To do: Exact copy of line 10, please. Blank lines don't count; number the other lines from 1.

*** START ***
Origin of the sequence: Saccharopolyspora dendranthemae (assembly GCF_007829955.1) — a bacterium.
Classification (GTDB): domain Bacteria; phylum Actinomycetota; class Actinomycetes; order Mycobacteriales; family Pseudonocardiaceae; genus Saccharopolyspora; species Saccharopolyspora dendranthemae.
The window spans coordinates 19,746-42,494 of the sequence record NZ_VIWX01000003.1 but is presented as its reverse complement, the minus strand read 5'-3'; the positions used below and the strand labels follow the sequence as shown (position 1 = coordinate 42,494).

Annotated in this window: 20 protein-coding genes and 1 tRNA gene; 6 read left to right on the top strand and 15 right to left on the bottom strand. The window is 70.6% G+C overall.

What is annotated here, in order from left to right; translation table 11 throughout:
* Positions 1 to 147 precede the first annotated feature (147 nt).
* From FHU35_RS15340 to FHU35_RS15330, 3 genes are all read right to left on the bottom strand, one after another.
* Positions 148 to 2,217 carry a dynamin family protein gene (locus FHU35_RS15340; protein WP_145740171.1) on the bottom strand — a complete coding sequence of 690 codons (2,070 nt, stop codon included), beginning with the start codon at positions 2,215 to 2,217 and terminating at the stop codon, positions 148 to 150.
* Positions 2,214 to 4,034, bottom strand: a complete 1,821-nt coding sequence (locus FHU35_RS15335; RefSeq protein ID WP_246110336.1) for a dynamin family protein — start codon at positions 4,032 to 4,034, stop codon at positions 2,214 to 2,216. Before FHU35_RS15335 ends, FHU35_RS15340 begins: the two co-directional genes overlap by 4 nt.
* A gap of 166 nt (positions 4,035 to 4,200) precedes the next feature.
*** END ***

* A gap of 166 nt (positions 4,035 to 4,200) precedes the next feature.